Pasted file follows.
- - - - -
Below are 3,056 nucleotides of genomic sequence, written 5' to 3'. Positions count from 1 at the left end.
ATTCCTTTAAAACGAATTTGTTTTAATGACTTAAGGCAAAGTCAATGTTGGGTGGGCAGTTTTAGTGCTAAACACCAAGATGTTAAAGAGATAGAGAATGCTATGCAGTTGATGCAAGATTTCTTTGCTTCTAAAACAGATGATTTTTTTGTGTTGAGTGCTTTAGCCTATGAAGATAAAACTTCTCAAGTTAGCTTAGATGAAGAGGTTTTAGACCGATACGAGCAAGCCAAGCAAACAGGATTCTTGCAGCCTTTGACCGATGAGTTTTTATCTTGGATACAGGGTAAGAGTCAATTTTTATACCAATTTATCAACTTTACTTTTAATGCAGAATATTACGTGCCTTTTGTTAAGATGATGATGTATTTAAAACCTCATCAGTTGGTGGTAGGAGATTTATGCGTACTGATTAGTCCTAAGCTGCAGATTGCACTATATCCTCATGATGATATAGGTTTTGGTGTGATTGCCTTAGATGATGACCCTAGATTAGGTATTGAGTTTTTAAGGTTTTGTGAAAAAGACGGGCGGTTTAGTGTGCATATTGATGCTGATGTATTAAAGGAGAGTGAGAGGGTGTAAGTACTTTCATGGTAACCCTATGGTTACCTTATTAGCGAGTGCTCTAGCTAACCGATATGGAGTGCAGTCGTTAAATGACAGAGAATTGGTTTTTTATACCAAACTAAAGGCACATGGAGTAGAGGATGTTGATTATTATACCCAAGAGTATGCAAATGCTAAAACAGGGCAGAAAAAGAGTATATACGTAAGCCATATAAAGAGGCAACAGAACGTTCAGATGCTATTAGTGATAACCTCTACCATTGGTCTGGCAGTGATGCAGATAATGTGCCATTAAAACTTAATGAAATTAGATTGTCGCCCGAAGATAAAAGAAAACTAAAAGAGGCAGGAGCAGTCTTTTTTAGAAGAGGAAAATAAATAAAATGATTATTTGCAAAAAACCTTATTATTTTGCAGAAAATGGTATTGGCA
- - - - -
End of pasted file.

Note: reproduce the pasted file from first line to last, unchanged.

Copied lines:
Below are 3,056 nucleotides of genomic sequence, written 5' to 3'. Positions count from 1 at the left end.
ATTCCTTTAAAACGAATTTGTTTTAATGACTTAAGGCAAAGTCAATGTTGGGTGGGCAGTTTTAGTGCTAAACACCAAGATGTTAAAGAGATAGAGAATGCTATGCAGTTGATGCAAGATTTCTTTGCTTCTAAAACAGATGATTTTTTTGTGTTGAGTGCTTTAGCCTATGAAGATAAAACTTCTCAAGTTAGCTTAGATGAAGAGGTTTTAGACCGATACGAGCAAGCCAAGCAAACAGGATTCTTGCAGCCTTTGACCGATGAGTTTTTATCTTGGATACAGGGTAAGAGTCAATTTTTATACCAATTTATCAACTTTACTTTTAATGCAGAATATTACGTGCCTTTTGTTAAGATGATGATGTATTTAAAACCTCATCAGTTGGTGGTAGGAGATTTATGCGTACTGATTAGTCCTAAGCTGCAGATTGCACTATATCCTCATGATGATATAGGTTTTGGTGTGATTGCCTTAGATGATGACCCTAGATTAGGTATTGAGTTTTTAAGGTTTTGTGAAAAAGACGGGCGGTTTAGTGTGCATATTGATGCTGATGTATTAAAGGAGAGTGAGAGGGTGTAAGTACTTTCATGGTAACCCTATGGTTACCTTATTAGCGAGTGCTCTAGCTAACCGATATGGAGTGCAGTCGTTAAATGACAGAGAATTGGTTTTTTATACCAAACTAAAGGCACATGGAGTAGAGGATGTTGATTATTATACCCAAGAGTATGCAAATGCTAAAACAGGGCAGAAAAAGAGTATATACGTAAGCCATATAAAGAGGCAACAGAACGTTCAGATGCTATTAGTGATAACCTCTACCATTGGTCTGGCAGTGATGCAGATAATGTGCCATTAAAACTTAATGAAATTAGATTGTCGCCCGAAGATAAAAGAAAACTAAAAGAGGCAGGAGCAGTCTTTTTTAGAAGAGGAAAATAAATAAAATGATTATTTGCAAAAAACCTTATTATTTTGCAGAAAATGGTATTGGCA